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The Environmental Solutions Initiative, in collaboration with the Vice-Minister of the Environment and Sustainable Development of Colombia, Nicolás Galarza Sánchez, and supported by MIT Latin American Office conducted a week-long fieldwork in Bogotá and Quibdó for the class “Biodiversity and Cities: a Perspective for Colombian Cities” co-instructed by Professor John Fernandez, Research Program Director Marcela Angel, Post-Doctoral Fellow Norhan Bayomi, and Doctorate Instructor Alessandra Fabbri.
Recognizing the inextricable link between biodiversity and urban planning, the class partook in a series of interviews, site visits and workshops with government officials (MinAmbiente, MinVivienda, MinCiencias, National Planning Department, the Municipality of Quibdó), research institutions (Humboldt Biological Resources Research Institute, Environmental Research Institute of the Pacific IIAP), community-based organizations (the Environmental Youth Network of Codechocó, the Ethnobotanical, Pedagogical and Environmental Center of Quibdó CEPAQ), and representatives of local communities (Tutunendo Afro-descendant Council), among others, to learn about the challenges, capacities, and opportunities of the city of Quibdó to preserve its biodiversity and foster sustainable planning and bioeconomy strategies. Seven students from the MIT School of Architecture and Planning were at the forefront of this inclusive engagement process, conducting meaningful conversations and interviews with local communities and stakeholders. “Meeting in person with a wide range of stakeholders in Quibdo was a valuable and enriching learning experience, and it was fundamental to build trust and to create the foundation for long-term relationships. There is a lot of information and observations that we need to process, but this is only the beginning of an exciting and meaningful collaboration between MIT ESI and Quibdo” said Daniela Castillo MCP’23 and one of the students in the class.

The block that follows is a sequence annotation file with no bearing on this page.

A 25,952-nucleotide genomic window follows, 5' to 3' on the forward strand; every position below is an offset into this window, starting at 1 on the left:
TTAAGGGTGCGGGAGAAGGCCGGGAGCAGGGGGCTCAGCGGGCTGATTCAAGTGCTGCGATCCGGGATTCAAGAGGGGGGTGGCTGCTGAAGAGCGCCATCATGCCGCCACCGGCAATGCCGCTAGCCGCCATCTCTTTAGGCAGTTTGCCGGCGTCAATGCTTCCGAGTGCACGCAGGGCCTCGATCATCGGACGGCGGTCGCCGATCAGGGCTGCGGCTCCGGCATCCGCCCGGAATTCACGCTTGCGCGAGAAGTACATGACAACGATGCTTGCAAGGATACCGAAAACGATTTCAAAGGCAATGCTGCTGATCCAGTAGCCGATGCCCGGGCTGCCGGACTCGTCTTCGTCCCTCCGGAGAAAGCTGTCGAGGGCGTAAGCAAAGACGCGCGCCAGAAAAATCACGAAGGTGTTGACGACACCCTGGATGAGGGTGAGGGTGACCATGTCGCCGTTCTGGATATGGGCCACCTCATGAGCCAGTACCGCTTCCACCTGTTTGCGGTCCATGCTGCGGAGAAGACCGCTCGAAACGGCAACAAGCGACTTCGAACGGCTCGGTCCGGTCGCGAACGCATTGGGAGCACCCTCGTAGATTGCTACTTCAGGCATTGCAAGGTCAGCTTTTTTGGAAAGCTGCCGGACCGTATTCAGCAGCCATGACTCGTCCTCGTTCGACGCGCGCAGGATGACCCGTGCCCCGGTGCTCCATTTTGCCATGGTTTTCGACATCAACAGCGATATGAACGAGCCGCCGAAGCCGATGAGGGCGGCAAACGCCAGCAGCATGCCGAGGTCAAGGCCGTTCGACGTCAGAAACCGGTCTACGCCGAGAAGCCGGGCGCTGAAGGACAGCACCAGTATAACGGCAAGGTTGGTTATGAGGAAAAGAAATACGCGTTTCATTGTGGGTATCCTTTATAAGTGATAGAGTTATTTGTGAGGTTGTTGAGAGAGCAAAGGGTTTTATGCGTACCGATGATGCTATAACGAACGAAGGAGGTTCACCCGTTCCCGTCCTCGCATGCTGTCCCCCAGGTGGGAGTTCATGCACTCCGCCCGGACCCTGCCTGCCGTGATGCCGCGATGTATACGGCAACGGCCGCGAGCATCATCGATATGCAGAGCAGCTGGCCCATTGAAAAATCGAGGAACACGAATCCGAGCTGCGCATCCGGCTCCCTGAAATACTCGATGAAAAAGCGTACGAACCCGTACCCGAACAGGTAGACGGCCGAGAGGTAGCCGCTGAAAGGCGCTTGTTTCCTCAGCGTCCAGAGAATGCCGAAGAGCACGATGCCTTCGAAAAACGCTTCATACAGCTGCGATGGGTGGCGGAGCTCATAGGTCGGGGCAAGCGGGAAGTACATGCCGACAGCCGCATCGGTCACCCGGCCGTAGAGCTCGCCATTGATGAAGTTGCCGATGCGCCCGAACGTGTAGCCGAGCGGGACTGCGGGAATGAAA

Yujie Wang, MArch’23 added “The field trip to Quibdo, Colombia deepened my understanding of BiodiverCity and made me realize the importance of recognizing the reality and complexity of biodiversity conservation and urban ecosystem as well as active listening to the communities with humility. Quibdo is one of the greatest biodiversity hotspots in Colombia but it suffers from diverse challenges: poverty; lack of infrastructure due to geographic conditions, urban expansion, and a housing shortage; human resources needs due to talent loss; ethical dilemmas related to indigenous and black communities’ different views of the land; and policy implementation shortcomings due to a lack of coordination between the national and local entities as well as government transitions, just to name a few. Their world is not run by social media, people rely on radio and newspapers as the main ways of communication. Hyper-local solutions with the consideration of complex stakeholder relationships are needed to effectively address Quibdo’s challenges.”
In this regard, Ángel indicated “We aim to support Quibdó to create a collective vision for a BiodiverCity. For this visit, we designed an engagement process to inquire, listen and document diverse perspectives on the opportunities as well as the environmental and cultural assets of Quibdó to support the development of the city’s identity by leveraging and integrating its unique biodiversity into its urban development”. For additional information see press release from the Ministry of Environment and Sustainable Development, and a note on the local newspaper Chocó7días.